Leadership Stories: Beatrice Devillon-Cohen champions teams

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Leading by example and championing her teams, Beatrice not only survived the disruption of relocation and the global financial crisis, she and her teams bonded and thrived. She was recognised as one of the 100 Women to Watch in 2020 by Cranfield University.

What does leadership mean to you, and how has your approach or style changed over time?

Leadership for me is about inspiration, challenge and team-spirit.

My first experience as a leader was managing traders’ teams in Europe, Asia and the US having just moved to London after a 15-year career in Paris. I was French, a woman and a mother, in a world led by men, in the midst of a global financial crisis. The odds were slightly against me. I was in survival mode and needed to feel like I belonged. I chose to blend in, be ‘a man amongst the men’ and earn respect by being technically excellent, always showing up 120% prepared. I listened and I learned, aiming to lead by example.

Having earned the trust of my team, I could move on to developing the team spirit of the group- not a given as the industry was very focused on the individual. Humour was a very useful tool. I found that laughing and not taking life too seriously helped people grow connections. It allowed me to get rid of the blaming culture, all successes and failures were shared and owned.

Feeling confident by then, I embraced a more empathetic style of leadership. We were working in highly pressurised situations and it was soon obvious that people were taking more risks on my behalf, they were more creative, if they knew I cared.

I made sure to champion my team constantly, pushing team members to face challenges they were not sure they could handle, helping them grow in a safe environment (read Amy Edmondson’s work on psychological safety). You could probably link it to my Mediterranean origins: I always felt like a Sicilian mamma! In parallel, I always gave a clear vision of where we were going, what we were building and what I saw as obstacles. A leader sees around corners and needs to deliver results.

As I become even more experienced, I feel compelled to change the culture and the values of our industry. Remember, I joined banking in the early 90’s, the time of long boozy lunches when a young trainee like me could be casually wolf-whistled when crossing the trading floor. Not a pleasant experience. Our industry needs to work on cognitive diversity and on inclusion. There is a lot of good-will but unfortunately not enough action. As a mentor and a non-executive, I want to make sure we see diversity in the workplace that is fair and makes sense from a business perspective. And I want it now! That is also part of being a leader, making sure we build a fairer, kinder and more sustainable business proposition.

What have been the biggest challenges and the biggest successes in your life, and what have you learned from them?

My biggest challenge was certainly just after having moved my family to London in the summer of 2008. I had to build a global team and customer franchise while running large trading risks in the midst of Lehman Brothers unexpectedly collapsing (and many trading desks closing due to large losses). It was 24/7 for many long months with 2 very young children at home and no time to arrange proper child care. We got through it and my business and team thrived. My children became bilingual and matured into impressive young role models!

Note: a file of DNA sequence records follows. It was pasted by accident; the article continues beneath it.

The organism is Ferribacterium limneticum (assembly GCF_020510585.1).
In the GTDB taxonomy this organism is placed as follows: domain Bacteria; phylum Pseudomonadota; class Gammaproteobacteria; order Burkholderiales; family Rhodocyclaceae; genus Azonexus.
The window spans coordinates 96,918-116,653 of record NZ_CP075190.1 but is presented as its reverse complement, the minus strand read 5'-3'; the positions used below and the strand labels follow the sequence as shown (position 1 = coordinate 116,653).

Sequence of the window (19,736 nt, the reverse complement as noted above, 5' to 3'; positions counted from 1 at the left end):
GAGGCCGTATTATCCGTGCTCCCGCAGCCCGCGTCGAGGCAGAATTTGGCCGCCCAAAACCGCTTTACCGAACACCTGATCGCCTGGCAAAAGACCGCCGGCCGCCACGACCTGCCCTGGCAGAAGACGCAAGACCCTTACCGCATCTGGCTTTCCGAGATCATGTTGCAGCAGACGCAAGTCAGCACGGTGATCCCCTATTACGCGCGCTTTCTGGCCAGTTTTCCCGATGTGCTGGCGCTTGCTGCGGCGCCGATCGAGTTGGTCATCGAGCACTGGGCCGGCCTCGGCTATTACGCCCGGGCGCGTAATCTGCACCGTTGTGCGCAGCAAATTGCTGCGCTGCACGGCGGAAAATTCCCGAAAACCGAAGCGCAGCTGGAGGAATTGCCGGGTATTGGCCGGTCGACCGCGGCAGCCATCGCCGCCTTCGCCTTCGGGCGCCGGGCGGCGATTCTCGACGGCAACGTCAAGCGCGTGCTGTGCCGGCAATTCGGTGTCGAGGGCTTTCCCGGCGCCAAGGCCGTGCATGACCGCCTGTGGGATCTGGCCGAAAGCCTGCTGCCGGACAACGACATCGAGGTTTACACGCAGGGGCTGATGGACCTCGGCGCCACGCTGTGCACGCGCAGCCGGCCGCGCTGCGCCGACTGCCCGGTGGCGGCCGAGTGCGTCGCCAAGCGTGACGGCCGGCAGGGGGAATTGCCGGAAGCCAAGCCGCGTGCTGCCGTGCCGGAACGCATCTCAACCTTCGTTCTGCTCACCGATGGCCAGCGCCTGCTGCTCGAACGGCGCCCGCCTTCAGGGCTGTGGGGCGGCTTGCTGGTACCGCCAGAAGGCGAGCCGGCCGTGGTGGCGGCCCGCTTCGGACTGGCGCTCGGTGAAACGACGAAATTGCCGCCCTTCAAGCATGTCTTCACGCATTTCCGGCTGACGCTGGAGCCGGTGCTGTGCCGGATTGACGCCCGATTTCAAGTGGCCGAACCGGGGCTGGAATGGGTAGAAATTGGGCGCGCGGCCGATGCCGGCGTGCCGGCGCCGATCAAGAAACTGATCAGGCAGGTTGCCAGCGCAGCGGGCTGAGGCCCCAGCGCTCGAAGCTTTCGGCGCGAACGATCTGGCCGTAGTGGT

That experience made me more resilient, patient and it definitely developed my sense of humour. It also taught me I could rely on close friends, supporters and mentors who had my back when I needed it the most. They picked me up when I struggled. And of course, I learned that family is my most valued asset!

Another recent challenge was when, after 25 years in investment banking, I realised that I had got stuck in the career-chasing game. Leaving a successful role was a difficult call, but I felt the need to learn again and get out of my comfort zone, however frightening it seemed at the time.

I planned the move carefully, made connections, took advice and worked on developing new skills that are under represented like cyber-security risk management.

I now sit on the Finance Committee at King’s College London and on the Audit, Risk and Supervision Committee at the European Investment Bank. I was recognised by Cranfield University on the 100 Women to Watch 2020.

On that journey, I have met amazing female role models who have supported me, given me advice and pushed me to take risks. And I have realised that the more you are out of your comfort zone, the less anguish you feel. When you stop limiting yourself you can dream big again. I hope that this can inspire others to believe in their potential and take the leap!

What advice do you have for younger women aspiring to leadership roles?

  • Take the time to be an expert in your industry. It requires effort, be over-prepared; you will encounter set-backs, be resilient.
  • Be different as that is the value you bring to the table.
  • Be curious, courageous, bold and hold on to your values. The definition of hell is meeting the person you could have become on the last day of your life.
  • Develop a diverse network and demonstrate a genuine interest in the people you meet. It is not about a specific agenda, it is about developing lasting relationships. They will be carrying you through tough times, making you laugh and enjoy life.

Leaving a successful role was a difficult call, but I felt the need to learn again and get out of my comfort zone.

Beatrice Devillon-Cohen
Nicolina Andall